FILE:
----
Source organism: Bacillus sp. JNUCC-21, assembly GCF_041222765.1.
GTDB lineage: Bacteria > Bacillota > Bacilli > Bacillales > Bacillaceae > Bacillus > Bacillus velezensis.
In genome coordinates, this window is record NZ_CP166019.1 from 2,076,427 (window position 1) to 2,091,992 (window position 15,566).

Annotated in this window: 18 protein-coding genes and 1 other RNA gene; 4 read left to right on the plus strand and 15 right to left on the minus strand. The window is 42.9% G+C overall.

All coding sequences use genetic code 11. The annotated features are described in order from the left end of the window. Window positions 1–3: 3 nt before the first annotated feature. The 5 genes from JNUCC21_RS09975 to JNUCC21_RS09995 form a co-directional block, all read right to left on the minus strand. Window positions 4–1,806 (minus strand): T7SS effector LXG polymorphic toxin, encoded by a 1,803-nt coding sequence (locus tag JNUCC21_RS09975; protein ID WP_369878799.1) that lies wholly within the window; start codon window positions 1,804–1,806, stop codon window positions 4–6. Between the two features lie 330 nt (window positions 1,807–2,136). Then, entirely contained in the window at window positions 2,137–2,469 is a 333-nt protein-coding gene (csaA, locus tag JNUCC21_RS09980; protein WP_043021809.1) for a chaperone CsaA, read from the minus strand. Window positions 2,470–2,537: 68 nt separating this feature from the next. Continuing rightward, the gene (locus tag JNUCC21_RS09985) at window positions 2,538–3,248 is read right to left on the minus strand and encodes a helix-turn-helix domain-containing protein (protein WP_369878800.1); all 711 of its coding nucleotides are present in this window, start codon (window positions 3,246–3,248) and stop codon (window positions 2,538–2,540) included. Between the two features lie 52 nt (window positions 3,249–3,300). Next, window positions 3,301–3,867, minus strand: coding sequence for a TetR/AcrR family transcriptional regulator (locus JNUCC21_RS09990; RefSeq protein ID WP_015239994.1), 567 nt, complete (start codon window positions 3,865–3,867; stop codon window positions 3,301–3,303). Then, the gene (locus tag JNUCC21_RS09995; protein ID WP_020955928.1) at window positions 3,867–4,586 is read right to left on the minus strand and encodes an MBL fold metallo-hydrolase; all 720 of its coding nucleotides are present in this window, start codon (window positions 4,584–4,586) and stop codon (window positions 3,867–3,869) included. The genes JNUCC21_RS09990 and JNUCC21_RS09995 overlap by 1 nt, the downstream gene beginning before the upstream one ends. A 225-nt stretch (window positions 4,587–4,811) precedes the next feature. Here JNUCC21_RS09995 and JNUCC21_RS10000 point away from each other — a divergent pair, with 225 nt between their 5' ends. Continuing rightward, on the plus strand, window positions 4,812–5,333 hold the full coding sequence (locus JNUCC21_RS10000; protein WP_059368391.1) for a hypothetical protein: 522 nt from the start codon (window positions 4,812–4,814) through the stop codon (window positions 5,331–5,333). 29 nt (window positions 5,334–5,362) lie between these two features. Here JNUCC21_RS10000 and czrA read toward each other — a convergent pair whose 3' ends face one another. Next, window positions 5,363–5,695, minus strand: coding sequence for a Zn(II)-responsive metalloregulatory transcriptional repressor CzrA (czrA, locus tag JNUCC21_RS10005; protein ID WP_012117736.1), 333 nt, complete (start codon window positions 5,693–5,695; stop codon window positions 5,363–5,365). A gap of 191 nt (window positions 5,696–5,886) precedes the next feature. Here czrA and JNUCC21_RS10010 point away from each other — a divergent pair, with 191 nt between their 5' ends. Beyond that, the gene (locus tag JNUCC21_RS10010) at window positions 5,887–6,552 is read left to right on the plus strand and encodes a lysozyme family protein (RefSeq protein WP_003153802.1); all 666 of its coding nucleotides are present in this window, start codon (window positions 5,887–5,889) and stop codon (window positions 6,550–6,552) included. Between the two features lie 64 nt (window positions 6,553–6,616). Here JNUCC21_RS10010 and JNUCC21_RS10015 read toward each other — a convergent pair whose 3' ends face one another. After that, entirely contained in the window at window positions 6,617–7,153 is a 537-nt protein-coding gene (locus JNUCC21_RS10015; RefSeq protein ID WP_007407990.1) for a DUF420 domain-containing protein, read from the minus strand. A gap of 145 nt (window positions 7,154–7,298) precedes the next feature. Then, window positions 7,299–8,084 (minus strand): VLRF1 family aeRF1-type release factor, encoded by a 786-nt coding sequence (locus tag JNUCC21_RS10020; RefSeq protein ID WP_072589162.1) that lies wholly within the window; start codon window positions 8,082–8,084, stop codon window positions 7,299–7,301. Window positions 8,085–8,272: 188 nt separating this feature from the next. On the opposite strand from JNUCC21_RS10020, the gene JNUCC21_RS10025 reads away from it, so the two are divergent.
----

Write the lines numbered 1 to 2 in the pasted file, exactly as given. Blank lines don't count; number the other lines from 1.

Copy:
Source organism: Bacillus sp. JNUCC-21, assembly GCF_041222765.1.
GTDB lineage: Bacteria > Bacillota > Bacilli > Bacillales > Bacillaceae > Bacillus > Bacillus velezensis.